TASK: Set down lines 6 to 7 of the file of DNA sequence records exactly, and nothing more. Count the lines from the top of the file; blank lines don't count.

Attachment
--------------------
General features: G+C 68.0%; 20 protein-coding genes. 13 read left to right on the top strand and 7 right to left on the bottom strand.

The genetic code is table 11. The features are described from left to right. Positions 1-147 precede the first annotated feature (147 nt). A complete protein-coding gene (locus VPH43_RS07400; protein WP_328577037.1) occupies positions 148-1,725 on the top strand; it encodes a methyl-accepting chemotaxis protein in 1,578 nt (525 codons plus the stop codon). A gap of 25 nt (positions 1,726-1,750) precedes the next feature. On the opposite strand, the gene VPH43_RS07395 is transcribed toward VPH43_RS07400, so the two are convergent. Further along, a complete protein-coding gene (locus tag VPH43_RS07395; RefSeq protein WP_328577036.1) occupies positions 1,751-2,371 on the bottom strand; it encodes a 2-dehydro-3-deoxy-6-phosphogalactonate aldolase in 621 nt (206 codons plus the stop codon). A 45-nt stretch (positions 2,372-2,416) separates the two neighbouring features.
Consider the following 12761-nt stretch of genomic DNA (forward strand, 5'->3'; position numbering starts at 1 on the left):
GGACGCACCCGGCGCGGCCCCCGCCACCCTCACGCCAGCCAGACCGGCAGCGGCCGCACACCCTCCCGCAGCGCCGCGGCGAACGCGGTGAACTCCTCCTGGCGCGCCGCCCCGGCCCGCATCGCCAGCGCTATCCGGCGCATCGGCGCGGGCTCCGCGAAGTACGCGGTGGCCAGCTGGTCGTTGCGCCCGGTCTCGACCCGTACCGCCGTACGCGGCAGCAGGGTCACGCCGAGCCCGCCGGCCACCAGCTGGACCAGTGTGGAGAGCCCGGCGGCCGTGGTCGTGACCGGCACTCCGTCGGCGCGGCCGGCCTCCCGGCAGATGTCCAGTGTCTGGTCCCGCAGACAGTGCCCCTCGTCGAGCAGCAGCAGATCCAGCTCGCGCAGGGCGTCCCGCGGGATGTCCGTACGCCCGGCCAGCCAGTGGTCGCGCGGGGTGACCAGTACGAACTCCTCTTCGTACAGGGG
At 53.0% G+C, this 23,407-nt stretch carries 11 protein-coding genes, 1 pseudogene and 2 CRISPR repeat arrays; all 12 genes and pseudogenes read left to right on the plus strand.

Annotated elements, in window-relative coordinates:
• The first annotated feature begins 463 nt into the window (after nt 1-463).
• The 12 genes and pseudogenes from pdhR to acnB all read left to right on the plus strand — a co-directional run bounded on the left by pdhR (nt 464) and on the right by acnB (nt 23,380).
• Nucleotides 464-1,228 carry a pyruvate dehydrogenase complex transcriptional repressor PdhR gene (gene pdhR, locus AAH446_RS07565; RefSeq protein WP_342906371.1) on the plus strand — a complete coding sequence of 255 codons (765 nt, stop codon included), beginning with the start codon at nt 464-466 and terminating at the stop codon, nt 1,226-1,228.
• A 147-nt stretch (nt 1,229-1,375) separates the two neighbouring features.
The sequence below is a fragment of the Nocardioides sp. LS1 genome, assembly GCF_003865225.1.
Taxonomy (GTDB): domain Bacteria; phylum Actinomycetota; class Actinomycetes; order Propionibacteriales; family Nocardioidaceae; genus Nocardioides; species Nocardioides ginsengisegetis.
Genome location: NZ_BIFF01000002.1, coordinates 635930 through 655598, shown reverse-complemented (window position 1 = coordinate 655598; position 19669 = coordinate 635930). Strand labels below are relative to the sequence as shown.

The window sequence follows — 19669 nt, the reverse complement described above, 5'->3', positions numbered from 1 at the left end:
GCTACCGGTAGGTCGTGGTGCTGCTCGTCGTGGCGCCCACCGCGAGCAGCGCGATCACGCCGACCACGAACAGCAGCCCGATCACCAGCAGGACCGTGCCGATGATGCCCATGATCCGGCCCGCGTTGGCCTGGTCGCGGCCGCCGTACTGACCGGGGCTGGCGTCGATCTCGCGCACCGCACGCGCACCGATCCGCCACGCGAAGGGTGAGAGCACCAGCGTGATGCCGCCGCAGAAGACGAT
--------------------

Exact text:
Annotated elements, in window-relative coordinates:
• The first annotated feature begins 463 nt into the window (after nt 1-463).